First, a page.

The ultra-liberal state of Vermont never liked Obamacare but not for the reasons most Americans object to the law. Vermont felt it didn’t go far enough and was determined to establish its own single payer system. As of this week, that plan is dead.
Sarah Wheaton of Politico:
Why single payer died in Vermont
Vermont was supposed to be the beacon for a single-payer health care system in America. But now its plans are in ruins, and its onetime champion Gov. Peter Shumlin may have set back the cause.
Advocates of a “Medicare for all” approach were largely sidelined during the national Obamacare debate. The health law left a private insurance system in place and didn’t even include a weaker “public option” government plan to run alongside more traditional commercial ones.
So single-payer advocates looked instead to make a breakthrough in the states. Bills have been introduced from Hawaii to New York; former Medicare chief Don Berwick made it a key plank of his unsuccessful primary race for Massachusetts governor.
Vermont under Shumlin became the most visible trailblazer. Until Wednesday, when the governor admitted what critics had said all along: He couldn’t pay for it.
Advocates of a single payer healthcare system may not realize just how bad this news is for them. Vermont was their best shot. John Fund of National Review noted this:
Health-care experts from outside Vermont point out some of the implications. “It’s a very liberal state, and its leaders spent years trying to design a system that would work,” Grace-Marie Turner of the Galen Institute observes. “If Vermont can’t make it work, single-payer can’t work anywhere in the country where the economy has free and competitive markets. It’s more evidence that centralized government health care is simply not workable in America.”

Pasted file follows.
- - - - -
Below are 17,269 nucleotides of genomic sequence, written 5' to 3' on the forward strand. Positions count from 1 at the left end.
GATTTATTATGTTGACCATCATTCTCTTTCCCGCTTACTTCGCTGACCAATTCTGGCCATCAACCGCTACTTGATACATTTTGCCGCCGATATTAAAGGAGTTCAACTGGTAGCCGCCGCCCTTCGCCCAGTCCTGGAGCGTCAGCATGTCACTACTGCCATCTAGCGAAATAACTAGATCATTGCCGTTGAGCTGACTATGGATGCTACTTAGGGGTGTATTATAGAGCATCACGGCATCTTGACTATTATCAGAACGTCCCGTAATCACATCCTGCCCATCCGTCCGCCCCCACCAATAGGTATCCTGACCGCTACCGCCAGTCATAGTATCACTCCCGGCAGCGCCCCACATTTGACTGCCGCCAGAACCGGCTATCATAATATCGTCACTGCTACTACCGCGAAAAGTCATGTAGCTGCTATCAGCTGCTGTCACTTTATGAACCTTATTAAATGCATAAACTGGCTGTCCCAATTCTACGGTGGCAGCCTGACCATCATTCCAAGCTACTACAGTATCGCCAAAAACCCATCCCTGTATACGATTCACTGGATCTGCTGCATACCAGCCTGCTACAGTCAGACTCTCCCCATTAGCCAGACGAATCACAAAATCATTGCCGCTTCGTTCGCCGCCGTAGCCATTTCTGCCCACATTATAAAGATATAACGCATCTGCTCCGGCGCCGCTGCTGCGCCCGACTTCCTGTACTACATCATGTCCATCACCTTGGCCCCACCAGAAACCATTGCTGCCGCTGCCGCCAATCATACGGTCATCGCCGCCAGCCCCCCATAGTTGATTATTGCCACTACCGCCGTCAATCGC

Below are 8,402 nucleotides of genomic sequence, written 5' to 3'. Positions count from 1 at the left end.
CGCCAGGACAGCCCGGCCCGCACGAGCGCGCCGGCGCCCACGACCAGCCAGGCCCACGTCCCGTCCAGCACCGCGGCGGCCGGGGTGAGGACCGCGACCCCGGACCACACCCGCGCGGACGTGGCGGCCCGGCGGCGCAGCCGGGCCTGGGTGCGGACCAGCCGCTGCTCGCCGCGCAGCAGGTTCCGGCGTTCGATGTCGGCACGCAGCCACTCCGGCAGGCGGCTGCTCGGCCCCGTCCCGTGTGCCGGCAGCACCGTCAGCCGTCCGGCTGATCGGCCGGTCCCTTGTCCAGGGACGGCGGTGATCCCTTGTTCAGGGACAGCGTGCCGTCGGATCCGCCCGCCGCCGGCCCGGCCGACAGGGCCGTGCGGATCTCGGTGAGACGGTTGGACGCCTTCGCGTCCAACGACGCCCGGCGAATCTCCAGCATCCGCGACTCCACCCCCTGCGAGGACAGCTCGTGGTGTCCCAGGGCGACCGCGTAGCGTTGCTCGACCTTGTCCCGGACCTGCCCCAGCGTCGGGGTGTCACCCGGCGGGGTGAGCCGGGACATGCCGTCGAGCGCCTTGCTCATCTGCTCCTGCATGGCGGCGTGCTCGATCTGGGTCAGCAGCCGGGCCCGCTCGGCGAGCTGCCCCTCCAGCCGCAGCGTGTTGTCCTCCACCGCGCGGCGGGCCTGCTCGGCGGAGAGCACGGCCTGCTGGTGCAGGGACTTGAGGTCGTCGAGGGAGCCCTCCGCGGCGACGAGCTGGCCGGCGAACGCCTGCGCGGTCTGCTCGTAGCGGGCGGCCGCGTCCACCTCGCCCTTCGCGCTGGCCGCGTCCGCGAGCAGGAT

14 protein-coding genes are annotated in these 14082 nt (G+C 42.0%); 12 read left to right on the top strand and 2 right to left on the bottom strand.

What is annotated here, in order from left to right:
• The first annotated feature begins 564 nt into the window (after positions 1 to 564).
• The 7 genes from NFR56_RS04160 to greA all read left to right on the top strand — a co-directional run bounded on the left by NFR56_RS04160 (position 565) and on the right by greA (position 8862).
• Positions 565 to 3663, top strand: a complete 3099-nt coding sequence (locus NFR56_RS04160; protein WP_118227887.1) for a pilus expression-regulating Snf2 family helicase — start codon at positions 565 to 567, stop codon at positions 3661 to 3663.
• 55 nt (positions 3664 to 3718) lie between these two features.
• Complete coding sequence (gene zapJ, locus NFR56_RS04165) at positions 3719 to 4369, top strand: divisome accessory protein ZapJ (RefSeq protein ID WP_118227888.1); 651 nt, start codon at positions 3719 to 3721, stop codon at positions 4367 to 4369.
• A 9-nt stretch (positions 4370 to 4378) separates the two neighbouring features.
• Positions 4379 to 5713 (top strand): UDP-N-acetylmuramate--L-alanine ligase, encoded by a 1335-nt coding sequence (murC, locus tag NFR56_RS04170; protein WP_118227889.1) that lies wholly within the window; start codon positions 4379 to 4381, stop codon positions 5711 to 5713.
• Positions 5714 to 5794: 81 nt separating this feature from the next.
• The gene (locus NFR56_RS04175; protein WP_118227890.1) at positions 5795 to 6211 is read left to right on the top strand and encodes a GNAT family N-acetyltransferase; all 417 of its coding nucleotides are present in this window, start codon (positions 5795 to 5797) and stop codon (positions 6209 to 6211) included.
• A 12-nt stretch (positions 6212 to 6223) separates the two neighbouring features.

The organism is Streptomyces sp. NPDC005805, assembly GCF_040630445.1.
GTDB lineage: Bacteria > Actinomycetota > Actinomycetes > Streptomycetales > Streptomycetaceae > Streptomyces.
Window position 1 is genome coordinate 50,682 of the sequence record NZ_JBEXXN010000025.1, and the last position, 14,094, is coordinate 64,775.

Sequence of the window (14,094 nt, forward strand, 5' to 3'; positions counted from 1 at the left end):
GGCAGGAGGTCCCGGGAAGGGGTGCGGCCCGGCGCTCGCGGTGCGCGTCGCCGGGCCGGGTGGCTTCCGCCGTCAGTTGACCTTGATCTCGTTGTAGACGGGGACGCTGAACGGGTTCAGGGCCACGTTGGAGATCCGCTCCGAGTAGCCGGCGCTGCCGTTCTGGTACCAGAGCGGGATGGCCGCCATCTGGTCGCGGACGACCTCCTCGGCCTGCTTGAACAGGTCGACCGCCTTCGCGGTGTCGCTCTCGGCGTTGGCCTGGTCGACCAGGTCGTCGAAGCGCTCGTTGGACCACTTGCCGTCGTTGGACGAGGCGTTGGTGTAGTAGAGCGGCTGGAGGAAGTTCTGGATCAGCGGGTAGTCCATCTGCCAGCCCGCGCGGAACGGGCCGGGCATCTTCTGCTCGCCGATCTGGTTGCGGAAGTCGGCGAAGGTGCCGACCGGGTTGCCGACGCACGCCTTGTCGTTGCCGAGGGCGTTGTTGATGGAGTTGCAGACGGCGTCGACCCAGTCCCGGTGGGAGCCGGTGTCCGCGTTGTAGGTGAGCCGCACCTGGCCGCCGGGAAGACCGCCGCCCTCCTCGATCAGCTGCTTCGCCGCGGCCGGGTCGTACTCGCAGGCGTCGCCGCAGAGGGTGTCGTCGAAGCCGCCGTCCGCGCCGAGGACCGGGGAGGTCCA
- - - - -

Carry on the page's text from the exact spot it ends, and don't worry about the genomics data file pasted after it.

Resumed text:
All is not lost for the Green Mountain state. One of their senators might even run for president.
Sheryl Gay Stolberg of the New York Times:
A Vermont Senator Asks, Why Not a Socialist President?
Senator Bernard Sanders, an independent from Vermont who calls himself a socialist, was riding in the back seat of a rented blue minivan this week when his aide abruptly announced they were being pulled over by the Iowa State Police for speeding.
“Hi ya, I’m Senator Bernie Sanders, how ya doing?” Mr. Sanders piped up, in his unmistakable Brooklyn accent, after the aide explained to the police officer that they were late for the senator’s appearance here. The officer issued no ticket, just a warning to slow down: “No need making a headline for something silly.”
Mr. Sanders, though, was in Iowa hoping to make headlines. At 73 and famously gruff, he may be on one of the most quixotic adventures in American politics: In a country that just put Republicans in charge of Congress, he is testing whether Democrats will embrace a socialist for the White House in 2016. He is certainly the only potential candidate to carry a brass key chain from a campaign of Eugene V. Debs, a five-time Socialist Party nominee for president.
Run Bernie, run!DONATE
Donations tax deductible
to the full extent allowed by law.